Fleet News

Fleet policies hit as companies cut costs

One in five fleets intends to reduce the choice of cars they offer to employees, while one in four is planning to extend lease periods, as businesses clamp down on company car polices.

Restrictions have also been imposed on the CO2 emissions of cars - 37% of organisations have now placed a cap – and 15% of companies plan to provide cheaper cars, according to PricewaterhouseCoopers’ Company Car UK report.

“For those companies with a large mobile sales force, cars are clearly essential to the business,” explained Matthew Hunnybun, employment solutions partner at PwC. “However, companies are balancing these requirements with the continued need to reduce costs and environmental impacts, as part of their corporate responsibility agenda.”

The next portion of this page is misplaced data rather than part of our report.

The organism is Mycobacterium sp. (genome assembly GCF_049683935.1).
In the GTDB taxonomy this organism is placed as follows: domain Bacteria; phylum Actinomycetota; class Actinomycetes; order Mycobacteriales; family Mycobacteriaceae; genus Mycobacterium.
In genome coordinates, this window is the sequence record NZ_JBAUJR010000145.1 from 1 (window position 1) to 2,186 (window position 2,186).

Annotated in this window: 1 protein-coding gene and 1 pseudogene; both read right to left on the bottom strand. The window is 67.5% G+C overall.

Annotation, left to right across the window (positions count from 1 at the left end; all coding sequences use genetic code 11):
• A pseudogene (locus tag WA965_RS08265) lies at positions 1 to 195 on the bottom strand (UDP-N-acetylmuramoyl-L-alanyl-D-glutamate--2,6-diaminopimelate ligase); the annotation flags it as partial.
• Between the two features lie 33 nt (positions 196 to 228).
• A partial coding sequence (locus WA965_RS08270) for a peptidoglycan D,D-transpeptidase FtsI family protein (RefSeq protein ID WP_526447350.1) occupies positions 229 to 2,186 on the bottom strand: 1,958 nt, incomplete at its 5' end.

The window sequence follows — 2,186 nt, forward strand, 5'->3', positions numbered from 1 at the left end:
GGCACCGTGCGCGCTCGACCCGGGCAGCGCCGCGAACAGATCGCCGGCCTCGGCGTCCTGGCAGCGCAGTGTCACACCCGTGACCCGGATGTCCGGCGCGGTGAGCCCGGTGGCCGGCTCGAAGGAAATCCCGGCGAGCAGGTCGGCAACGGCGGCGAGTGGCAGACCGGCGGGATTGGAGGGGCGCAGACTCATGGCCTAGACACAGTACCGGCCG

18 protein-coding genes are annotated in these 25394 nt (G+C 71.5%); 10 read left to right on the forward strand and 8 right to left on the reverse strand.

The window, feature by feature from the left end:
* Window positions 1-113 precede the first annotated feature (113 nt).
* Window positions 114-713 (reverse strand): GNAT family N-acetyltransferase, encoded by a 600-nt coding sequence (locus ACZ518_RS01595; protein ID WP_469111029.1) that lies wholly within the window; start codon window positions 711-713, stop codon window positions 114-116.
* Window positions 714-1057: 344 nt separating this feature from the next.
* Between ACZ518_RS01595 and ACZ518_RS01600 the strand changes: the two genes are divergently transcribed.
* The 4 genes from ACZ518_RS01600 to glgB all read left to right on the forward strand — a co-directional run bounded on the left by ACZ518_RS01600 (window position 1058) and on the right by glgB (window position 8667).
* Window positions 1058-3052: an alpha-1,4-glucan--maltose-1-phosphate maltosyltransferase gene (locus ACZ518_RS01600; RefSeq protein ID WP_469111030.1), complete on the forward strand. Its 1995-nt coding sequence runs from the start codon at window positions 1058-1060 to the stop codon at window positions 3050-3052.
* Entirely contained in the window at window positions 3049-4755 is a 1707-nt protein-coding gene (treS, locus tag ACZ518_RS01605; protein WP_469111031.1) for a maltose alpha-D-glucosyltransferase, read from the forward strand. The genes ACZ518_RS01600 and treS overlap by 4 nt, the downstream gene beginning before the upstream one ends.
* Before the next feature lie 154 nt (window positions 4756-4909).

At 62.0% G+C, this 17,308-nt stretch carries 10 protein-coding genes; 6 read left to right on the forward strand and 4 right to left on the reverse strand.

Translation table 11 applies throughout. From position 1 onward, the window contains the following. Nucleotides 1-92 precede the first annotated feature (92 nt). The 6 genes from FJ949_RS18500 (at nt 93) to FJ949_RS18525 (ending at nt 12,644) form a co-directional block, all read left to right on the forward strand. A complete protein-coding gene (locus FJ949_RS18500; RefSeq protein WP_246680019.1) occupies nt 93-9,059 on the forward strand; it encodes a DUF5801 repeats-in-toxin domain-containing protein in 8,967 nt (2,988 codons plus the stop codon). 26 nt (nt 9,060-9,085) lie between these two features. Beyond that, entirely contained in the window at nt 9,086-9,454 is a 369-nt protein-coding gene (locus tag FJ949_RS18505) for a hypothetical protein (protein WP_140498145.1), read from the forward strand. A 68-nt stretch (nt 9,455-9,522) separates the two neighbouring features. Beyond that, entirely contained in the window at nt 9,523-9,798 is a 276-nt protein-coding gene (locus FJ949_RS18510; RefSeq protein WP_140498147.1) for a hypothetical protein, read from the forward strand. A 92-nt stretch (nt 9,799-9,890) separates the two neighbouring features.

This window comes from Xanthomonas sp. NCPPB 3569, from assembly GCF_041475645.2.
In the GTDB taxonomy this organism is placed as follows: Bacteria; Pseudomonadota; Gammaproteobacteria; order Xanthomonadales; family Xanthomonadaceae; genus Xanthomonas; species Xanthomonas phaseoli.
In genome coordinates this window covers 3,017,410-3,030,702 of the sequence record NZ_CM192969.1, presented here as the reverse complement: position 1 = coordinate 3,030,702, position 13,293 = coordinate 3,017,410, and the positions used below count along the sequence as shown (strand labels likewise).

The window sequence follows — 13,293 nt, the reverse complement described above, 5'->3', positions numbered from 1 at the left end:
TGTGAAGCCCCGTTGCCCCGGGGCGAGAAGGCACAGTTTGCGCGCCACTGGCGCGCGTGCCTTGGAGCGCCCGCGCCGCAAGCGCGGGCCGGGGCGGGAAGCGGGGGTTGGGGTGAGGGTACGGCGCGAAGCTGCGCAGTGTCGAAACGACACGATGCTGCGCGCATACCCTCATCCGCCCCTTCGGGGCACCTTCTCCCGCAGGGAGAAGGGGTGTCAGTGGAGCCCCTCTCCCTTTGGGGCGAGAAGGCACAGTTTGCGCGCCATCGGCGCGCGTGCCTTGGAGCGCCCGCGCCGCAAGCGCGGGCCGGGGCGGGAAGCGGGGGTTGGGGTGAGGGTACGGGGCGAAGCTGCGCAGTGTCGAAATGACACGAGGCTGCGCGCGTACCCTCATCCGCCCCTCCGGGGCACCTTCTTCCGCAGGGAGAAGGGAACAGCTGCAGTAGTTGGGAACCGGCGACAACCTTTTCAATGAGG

Certain types of car are also being subjected to restrictions due to safety concerns. For instance, 79% of companies have placed restrictions on sports cars and 76% on convertibles.

The greatest rise in restrictions has been for petrol turbos (45% of companies, up 5% on last year); four-wheel drive cars (34%) and people carriers (14%), both up 4% on last year. These restrictions are likely to be driven more by the green agenda, say PwC.

Generally the greatest rise in car choice restrictions has been among financial services firms. However, for company chairmen and chief executive officers, the choice of car is unlimited in 80% and 75% of companies respectively.

More follows on page two... 
 

Leave a comment for your chance to win £20 of John Lewis vouchers.

Every issue of Fleet News the editor picks his favourite comment from the past two weeks – get involved for your chance to appear in print and win!

Login to comment

Comments

No comments have been made yet.

Compare costs of your company cars

Looking to acquire new vehicles? Check how much they'll cost to run with our Car Running Cost calculator.

What is your BIK car tax liability?

The Fleet News car tax calculator lets you work out tax costs for both employer and employee